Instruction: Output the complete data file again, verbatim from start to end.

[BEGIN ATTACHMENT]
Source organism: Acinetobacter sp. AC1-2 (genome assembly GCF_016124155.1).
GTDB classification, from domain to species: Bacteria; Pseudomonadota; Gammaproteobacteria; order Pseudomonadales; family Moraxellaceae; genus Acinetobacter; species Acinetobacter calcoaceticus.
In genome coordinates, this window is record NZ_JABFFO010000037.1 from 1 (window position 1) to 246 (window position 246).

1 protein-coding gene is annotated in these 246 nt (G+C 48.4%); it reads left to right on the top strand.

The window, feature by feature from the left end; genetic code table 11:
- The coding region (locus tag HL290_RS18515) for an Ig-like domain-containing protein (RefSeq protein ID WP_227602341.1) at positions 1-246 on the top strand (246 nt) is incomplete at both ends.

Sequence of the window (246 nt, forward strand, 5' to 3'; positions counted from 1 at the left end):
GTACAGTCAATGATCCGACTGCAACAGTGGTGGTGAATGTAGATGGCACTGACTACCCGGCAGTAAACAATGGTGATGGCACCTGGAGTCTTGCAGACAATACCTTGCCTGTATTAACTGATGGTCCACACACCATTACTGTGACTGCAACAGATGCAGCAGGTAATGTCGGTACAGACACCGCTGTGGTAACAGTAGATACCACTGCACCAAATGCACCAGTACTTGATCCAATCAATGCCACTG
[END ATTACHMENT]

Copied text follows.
Source organism: Acinetobacter sp. AC1-2 (genome assembly GCF_016124155.1).
GTDB classification, from domain to species: Bacteria; Pseudomonadota; Gammaproteobacteria; order Pseudomonadales; family Moraxellaceae; genus Acinetobacter; species Acinetobacter calcoaceticus.
In genome coordinates, this window is record NZ_JABFFO010000037.1 from 1 (window position 1) to 246 (window position 246).

1 protein-coding gene is annotated in these 246 nt (G+C 48.4%); it reads left to right on the top strand.

The window, feature by feature from the left end; genetic code table 11:
- The coding region (locus tag HL290_RS18515) for an Ig-like domain-containing protein (RefSeq protein ID WP_227602341.1) at positions 1-246 on the top strand (246 nt) is incomplete at both ends.

Sequence of the window (246 nt, forward strand, 5' to 3'; positions counted from 1 at the left end):
GTACAGTCAATGATCCGACTGCAACAGTGGTGGTGAATGTAGATGGCACTGACTACCCGGCAGTAAACAATGGTGATGGCACCTGGAGTCTTGCAGACAATACCTTGCCTGTATTAACTGATGGTCCACACACCATTACTGTGACTGCAACAGATGCAGCAGGTAATGTCGGTACAGACACCGCTGTGGTAACAGTAGATACCACTGCACCAAATGCACCAGTACTTGATCCAATCAATGCCACTG